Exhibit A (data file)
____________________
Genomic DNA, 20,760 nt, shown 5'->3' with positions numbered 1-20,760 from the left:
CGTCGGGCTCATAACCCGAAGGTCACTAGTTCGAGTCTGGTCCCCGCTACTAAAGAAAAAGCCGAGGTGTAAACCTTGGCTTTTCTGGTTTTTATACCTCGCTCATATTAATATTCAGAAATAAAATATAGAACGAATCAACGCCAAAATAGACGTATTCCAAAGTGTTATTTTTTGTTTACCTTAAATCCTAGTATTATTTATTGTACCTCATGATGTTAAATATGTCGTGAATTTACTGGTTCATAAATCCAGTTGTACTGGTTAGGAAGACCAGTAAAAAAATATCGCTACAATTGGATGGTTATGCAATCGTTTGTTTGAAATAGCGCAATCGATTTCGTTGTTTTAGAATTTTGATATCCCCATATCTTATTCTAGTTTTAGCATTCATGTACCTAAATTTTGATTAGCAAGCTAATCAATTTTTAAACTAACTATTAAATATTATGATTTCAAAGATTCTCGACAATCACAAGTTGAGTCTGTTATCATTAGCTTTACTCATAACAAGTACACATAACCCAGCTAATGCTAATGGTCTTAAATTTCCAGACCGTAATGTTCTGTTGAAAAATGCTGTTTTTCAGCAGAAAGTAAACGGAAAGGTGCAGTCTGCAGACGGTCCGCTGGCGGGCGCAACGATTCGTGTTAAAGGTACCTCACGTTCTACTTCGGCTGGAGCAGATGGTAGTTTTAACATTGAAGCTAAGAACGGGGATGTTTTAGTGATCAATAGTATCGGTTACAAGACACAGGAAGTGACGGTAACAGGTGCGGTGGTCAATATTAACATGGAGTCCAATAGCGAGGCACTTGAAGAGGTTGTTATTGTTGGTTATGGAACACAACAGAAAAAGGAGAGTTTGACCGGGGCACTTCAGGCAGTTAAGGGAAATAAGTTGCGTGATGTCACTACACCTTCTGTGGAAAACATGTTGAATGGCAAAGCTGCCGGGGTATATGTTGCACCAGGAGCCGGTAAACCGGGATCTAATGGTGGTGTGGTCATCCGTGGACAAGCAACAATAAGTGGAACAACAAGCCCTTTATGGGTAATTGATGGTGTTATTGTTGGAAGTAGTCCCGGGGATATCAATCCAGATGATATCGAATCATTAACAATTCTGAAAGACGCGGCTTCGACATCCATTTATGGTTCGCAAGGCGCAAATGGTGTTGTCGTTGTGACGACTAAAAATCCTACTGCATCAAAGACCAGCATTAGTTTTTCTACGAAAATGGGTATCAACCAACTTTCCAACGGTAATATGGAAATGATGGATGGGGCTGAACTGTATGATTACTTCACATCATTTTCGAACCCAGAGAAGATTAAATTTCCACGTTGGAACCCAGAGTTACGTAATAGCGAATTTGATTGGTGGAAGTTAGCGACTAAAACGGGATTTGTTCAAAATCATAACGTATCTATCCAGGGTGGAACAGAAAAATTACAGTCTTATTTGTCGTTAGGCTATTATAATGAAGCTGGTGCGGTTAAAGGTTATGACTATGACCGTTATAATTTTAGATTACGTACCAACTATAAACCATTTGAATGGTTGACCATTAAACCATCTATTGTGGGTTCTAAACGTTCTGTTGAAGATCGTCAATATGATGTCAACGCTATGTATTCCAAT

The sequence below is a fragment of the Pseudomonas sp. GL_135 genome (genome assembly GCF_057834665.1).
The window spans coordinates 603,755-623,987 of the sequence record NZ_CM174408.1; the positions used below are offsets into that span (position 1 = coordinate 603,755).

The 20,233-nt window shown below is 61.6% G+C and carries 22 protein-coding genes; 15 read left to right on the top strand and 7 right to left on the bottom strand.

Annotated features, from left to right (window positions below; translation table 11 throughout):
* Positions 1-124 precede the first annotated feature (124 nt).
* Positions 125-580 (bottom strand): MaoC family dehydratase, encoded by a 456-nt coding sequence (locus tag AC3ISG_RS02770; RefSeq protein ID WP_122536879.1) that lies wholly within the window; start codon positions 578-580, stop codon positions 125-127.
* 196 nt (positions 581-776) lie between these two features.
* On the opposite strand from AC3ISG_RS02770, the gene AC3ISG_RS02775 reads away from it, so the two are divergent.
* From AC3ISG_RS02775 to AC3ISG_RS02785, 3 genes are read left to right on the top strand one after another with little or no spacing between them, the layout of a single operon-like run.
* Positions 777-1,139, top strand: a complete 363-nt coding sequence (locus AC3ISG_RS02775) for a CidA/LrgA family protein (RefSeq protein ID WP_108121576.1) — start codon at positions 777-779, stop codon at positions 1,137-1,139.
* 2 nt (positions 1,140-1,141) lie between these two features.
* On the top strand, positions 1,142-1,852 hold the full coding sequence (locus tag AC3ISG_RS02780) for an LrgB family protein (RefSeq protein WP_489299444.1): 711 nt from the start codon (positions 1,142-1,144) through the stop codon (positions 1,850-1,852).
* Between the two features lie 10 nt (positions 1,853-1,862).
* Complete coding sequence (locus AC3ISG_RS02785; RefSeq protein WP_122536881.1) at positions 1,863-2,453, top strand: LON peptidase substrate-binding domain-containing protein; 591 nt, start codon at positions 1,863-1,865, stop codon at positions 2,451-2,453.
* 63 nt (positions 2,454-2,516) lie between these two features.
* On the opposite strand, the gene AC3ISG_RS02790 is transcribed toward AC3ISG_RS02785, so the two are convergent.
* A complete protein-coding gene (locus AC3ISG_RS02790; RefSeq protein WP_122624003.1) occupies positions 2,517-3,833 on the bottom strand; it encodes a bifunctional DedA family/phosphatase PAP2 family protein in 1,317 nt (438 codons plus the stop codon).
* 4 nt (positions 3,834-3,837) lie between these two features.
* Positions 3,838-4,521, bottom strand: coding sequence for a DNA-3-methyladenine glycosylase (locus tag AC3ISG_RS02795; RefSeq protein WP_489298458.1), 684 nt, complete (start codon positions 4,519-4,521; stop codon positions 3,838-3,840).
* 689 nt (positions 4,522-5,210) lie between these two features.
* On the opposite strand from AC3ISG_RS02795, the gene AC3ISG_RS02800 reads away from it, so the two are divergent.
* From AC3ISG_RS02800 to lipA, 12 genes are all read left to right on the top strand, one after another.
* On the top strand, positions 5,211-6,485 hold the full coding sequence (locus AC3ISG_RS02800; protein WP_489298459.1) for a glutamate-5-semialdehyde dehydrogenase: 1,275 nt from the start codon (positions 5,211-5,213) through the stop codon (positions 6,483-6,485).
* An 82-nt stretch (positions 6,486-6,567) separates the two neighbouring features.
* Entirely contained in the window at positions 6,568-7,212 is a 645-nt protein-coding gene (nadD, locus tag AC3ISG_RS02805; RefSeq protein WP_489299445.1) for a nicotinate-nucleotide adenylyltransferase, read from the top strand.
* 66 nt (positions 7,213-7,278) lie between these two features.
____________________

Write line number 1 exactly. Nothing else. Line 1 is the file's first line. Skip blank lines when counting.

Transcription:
Genomic DNA, 20,760 nt, shown 5'->3' with positions numbered 1-20,760 from the left: